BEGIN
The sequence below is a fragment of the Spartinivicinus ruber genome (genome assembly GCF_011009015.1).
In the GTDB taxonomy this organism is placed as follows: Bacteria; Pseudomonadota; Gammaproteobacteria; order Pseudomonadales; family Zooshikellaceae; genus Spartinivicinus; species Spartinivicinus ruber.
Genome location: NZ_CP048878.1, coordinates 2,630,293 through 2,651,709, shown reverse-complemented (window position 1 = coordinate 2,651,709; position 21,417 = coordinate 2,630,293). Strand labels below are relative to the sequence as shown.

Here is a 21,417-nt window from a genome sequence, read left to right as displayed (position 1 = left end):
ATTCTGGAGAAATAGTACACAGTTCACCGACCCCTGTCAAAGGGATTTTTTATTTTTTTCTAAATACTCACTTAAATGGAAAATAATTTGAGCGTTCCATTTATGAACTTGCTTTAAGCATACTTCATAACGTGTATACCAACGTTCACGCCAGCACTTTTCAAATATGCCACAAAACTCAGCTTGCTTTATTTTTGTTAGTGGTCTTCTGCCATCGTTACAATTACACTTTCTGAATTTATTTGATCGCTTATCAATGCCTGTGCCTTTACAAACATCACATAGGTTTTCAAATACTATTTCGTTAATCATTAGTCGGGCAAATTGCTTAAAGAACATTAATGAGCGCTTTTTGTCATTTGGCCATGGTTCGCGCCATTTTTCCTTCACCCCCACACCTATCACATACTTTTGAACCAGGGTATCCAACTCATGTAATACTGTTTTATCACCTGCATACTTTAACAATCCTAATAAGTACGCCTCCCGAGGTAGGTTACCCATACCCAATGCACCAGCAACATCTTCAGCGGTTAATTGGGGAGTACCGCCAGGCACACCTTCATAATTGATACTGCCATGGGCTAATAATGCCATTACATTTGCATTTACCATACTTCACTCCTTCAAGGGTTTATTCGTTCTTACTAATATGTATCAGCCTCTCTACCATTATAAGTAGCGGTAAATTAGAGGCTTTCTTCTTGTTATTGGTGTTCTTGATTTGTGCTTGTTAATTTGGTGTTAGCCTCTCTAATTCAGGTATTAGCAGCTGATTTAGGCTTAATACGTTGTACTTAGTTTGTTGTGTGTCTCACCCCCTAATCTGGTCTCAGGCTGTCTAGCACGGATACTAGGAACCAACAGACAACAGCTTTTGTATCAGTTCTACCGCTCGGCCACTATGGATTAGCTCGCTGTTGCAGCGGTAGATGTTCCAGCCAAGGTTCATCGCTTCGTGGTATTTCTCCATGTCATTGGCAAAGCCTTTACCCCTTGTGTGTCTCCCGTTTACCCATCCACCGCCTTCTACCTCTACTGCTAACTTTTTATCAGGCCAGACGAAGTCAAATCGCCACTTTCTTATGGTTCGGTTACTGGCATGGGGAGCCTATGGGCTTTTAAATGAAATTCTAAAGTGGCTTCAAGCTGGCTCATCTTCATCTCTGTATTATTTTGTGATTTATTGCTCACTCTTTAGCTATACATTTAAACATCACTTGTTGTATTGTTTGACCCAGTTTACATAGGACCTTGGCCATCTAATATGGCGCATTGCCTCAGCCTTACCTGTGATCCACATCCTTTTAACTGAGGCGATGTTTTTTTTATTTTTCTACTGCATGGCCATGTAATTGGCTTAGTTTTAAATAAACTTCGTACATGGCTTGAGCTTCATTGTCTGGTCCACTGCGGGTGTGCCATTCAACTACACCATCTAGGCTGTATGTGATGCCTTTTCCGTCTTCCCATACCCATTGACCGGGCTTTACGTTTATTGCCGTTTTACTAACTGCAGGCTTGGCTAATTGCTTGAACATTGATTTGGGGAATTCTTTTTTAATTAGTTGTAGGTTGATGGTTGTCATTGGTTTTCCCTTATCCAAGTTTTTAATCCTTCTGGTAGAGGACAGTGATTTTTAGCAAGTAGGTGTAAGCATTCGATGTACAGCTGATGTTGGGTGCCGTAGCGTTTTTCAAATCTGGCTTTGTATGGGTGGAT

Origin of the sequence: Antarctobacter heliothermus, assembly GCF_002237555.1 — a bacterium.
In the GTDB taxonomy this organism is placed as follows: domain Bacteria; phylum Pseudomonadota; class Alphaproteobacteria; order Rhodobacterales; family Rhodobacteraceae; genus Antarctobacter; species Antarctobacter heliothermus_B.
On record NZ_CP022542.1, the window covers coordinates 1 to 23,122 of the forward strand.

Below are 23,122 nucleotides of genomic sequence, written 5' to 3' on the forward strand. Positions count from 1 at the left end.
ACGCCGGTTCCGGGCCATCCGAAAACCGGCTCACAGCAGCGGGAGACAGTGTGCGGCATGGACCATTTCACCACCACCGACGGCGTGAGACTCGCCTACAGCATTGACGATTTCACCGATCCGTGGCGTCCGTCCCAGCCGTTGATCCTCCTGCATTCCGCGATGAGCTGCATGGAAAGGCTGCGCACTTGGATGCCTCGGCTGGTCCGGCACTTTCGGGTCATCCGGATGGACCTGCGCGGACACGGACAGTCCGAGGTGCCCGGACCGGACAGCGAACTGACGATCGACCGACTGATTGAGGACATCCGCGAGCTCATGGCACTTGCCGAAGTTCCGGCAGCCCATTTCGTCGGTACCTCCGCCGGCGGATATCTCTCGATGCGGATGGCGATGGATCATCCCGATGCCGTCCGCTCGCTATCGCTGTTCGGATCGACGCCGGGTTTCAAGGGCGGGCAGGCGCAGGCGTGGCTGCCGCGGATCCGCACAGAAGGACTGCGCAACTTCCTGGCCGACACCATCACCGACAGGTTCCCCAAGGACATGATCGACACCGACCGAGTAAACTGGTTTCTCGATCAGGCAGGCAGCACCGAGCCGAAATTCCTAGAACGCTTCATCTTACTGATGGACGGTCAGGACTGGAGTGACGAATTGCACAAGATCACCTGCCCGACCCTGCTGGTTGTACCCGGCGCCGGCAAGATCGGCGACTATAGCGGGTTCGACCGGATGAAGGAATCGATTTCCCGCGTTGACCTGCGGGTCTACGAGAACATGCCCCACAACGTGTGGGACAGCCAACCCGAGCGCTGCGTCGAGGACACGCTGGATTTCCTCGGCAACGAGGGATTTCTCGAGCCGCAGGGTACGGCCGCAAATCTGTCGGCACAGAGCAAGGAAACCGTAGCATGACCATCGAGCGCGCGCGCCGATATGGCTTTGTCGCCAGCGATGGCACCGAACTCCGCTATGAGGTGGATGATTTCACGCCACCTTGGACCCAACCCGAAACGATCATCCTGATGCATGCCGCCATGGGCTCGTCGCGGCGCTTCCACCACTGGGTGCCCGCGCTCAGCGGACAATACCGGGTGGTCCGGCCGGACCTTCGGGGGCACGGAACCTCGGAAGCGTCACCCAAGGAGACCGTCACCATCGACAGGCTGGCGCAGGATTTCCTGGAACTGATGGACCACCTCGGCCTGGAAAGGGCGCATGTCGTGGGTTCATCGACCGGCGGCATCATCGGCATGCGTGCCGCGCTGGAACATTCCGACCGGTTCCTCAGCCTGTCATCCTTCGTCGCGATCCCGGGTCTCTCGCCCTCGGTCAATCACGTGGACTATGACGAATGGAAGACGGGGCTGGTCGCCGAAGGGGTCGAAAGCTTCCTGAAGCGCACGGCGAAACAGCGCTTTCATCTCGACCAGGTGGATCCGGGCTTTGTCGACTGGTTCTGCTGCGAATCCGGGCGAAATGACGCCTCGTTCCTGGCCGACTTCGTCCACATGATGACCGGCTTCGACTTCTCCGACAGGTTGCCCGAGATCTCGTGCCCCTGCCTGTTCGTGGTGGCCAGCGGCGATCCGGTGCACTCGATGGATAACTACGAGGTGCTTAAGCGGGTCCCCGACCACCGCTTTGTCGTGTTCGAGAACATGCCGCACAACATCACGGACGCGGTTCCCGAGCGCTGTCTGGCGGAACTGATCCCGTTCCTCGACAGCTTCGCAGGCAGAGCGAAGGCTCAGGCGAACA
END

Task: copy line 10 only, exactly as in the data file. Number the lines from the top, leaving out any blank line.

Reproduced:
ACGCCGGTTCCGGGCCATCCGAAAACCGGCTCACAGCAGCGGGAGACAGTGTGCGGCATGGACCATTTCACCACCACCGACGGCGTGAGACTCGCCTACAGCATTGACGATTTCACCGATCCGTGGCGTCCGTCCCAGCCGTTGATCCTCCTGCATTCCGCGATGAGCTGCATGGAAAGGCTGCGCACTTGGATGCCTCGGCTGGTCCGGCACTTTCGGGTCATCCGGATGGACCTGCGCGGACACGGACAGTCCGAGGTGCCCGGACCGGACAGCGAACTGACGATCGACCGACTGATTGAGGACATCCGCGAGCTCATGGCACTTGCCGAAGTTCCGGCAGCCCATTTCGTCGGTACCTCCGCCGGCGGATATCTCTCGATGCGGATGGCGATGGATCATCCCGATGCCGTCCGCTCGCTATCGCTGTTCGGATCGACGCCGGGTTTCAAGGGCGGGCAGGCGCAGGCGTGGCTGCCGCGGATCCGCACAGAAGGACTGCGCAACTTCCTGGCCGACACCATCACCGACAGGTTCCCCAAGGACATGATCGACACCGACCGAGTAAACTGGTTTCTCGATCAGGCAGGCAGCACCGAGCCGAAATTCCTAGAACGCTTCATCTTACTGATGGACGGTCAGGACTGGAGTGACGAATTGCACAAGATCACCTGCCCGACCCTGCTGGTTGTACCCGGCGCCGGCAAGATCGGCGACTATAGCGGGTTCGACCGGATGAAGGAATCGATTTCCCGCGTTGACCTGCGGGTCTACGAGAACATGCCCCACAACGTGTGGGACAGCCAACCCGAGCGCTGCGTCGAGGACACGCTGGATTTCCTCGGCAACGAGGGATTTCTCGAGCCGCAGGGTACGGCCGCAAATCTGTCGGCACAGAGCAAGGAAACCGTAGCATGACCATCGAGCGCGCGCGCCGATATGGCTTTGTCGCCAGCGATGGCACCGAACTCCGCTATGAGGTGGATGATTTCACGCCACCTTGGACCCAACCCGAAACGATCATCCTGATGCATGCCGCCATGGGCTCGTCGCGGCGCTTCCACCACTGGGTGCCCGCGCTCAGCGGACAATACCGGGTGGTCCGGCCGGACCTTCGGGGGCACGGAACCTCGGAAGCGTCACCCAAGGAGACCGTCACCATCGACAGGCTGGCGCAGGATTTCCTGGAACTGATGGACCACCTCGGCCTGGAAAGGGCGCATGTCGTGGGTTCATCGACCGGCGGCATCATCGGCATGCGTGCCGCGCTGGAACATTCCGACCGGTTCCTCAGCCTGTCATCCTTCGTCGCGATCCCGGGTCTCTCGCCCTCGGTCAATCACGTGGACTATGACGAATGGAAGACGGGGCTGGTCGCCGAAGGGGTCGAAAGCTTCCTGAAGCGCACGGCGAAACAGCGCTTTCATCTCGACCAGGTGGATCCGGGCTTTGTCGACTGGTTCTGCTGCGAATCCGGGCGAAATGACGCCTCGTTCCTGGCCGACTTCGTCCACATGATGACCGGCTTCGACTTCTCCGACAGGTTGCCCGAGATCTCGTGCCCCTGCCTGTTCGTGGTGGCCAGCGGCGATCCGGTGCACTCGATGGATAACTACGAGGTGCTTAAGCGGGTCCCCGACCACCGCTTTGTCGTGTTCGAGAACATGCCGCACAACATCACGGACGCGGTTCCCGAGCGCTGTCTGGCGGAACTGATCCCGTTCCTCGACAGCTTCGCAGGCAGAGCGAAGGCTCAGGCGAACA